My dad’s wallet is empty except for the ten dollars I tuck inside when he’s not looking. It’s babysitting money from my last job. Three dollars an hour plus a dollar tip. It feels like a fortune after having our power turned off. Something to stave off the debt collectors and angry phone calls about our car payment. You listen to me, motherfucker, I’d heard someone say to my dad over the phone once. I was sitting breathless and sweaty on the small stepladder permanently installed in the kitchen, my tiny palm cupped over the receiver while my dad paced on his bedroom phone upstairs, silently chewing his nails. The cord was extra long on our kitchen phone but I stayed close to the dial—as though to wander away from it would let loose the angry man’s voice into the rest of our house like an evil spirit.
Twenty five years later, my dad’s wallet is still empty. I meet him for Christmas at a Denny’s in Savannah, GA where he’s taken up residence at a Days Inn. I don’t ask how he’s paying for the room and don’t think he’d tell me anyway. Credit card theft, possibly. Or some generous former friend from years gone by charmed into a loan. I get a room there for two days and pay for all his meals. Grand slams, baked potatoes, a sirloin steak.He tells me about the money he has coming and shows me folders covered in handwritten scrawl. His fingernails are long and as unkempt as an unmowed lawn. The waitresses all whisper to me whenever he’s using the bathroom. He talked about you NON-STOP until you got here, they say or, All the way from California to visit him! I don’t tell them how it took years for me to find him. How it will take years to find him again after I leave. How spending time with him is like spending time with an animal chased up a tree.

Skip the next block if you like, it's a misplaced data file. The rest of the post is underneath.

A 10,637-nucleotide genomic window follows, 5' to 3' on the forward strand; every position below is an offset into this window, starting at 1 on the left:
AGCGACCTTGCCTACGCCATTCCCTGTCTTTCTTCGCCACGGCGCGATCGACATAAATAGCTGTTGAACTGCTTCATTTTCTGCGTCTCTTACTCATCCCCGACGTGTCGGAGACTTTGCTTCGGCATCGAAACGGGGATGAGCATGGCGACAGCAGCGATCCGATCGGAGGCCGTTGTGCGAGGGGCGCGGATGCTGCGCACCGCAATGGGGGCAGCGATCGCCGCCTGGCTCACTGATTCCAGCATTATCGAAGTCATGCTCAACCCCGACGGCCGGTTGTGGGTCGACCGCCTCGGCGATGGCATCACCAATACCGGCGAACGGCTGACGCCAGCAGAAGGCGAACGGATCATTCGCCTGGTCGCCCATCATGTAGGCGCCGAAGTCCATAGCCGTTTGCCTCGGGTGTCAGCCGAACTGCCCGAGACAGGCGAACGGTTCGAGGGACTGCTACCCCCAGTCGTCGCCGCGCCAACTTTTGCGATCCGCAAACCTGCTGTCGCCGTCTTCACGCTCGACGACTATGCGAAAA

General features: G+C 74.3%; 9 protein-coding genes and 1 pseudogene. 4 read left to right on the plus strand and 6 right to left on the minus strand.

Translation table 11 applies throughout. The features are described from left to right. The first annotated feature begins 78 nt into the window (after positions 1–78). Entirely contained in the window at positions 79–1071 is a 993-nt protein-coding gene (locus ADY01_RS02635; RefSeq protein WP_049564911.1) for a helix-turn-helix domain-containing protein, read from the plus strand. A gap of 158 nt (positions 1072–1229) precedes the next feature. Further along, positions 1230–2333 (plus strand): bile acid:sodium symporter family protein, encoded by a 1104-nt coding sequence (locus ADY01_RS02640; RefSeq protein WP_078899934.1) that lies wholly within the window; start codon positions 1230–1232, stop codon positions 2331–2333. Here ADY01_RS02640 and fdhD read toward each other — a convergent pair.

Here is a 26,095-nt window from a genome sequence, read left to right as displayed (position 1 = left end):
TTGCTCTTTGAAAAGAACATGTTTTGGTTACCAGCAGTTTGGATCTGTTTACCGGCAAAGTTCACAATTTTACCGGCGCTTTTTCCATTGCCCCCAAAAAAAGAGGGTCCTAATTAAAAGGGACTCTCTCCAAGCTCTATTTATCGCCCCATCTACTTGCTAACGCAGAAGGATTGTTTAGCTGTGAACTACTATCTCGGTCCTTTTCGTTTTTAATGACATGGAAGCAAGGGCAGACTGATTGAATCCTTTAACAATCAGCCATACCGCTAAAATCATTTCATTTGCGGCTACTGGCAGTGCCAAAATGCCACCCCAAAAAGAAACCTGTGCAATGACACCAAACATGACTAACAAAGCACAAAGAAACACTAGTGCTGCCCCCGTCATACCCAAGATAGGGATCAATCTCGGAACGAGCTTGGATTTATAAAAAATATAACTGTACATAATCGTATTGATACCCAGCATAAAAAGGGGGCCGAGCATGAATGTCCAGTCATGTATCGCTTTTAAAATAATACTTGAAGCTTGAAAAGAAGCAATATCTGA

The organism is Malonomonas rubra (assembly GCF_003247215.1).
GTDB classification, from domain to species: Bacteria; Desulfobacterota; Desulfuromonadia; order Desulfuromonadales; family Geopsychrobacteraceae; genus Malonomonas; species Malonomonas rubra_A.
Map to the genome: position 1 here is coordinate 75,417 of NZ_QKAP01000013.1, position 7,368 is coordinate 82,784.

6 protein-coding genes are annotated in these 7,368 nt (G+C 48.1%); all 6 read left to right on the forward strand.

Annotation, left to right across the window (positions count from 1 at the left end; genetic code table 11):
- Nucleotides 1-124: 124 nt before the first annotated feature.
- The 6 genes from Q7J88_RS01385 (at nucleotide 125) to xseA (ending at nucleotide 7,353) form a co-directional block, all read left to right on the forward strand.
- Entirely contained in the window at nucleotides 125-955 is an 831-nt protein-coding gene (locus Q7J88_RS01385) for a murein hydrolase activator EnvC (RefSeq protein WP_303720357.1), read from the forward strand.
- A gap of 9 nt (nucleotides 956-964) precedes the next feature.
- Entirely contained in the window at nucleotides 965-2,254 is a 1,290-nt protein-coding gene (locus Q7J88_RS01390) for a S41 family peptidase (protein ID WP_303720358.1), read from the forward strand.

I give generous tips to the waitresses. Hand sign the receipts after they return my plastic credit card. Then I leave all my cash at the front desk of the Days Inn. Put it towards my dad’s room. I don’t tell him about it but hug him goodbye as a form of currency, knowing his grip will haunt me like a ghost.
Jessica Ripka is a writer and audio producer currently working in film in Los Angeles. A Tin House Fellow and Transom Story Workshop alum, she is currently working on a memoir.
STORY IMAGE CREDIT: Flickr Creative Commons/Roadsidepictures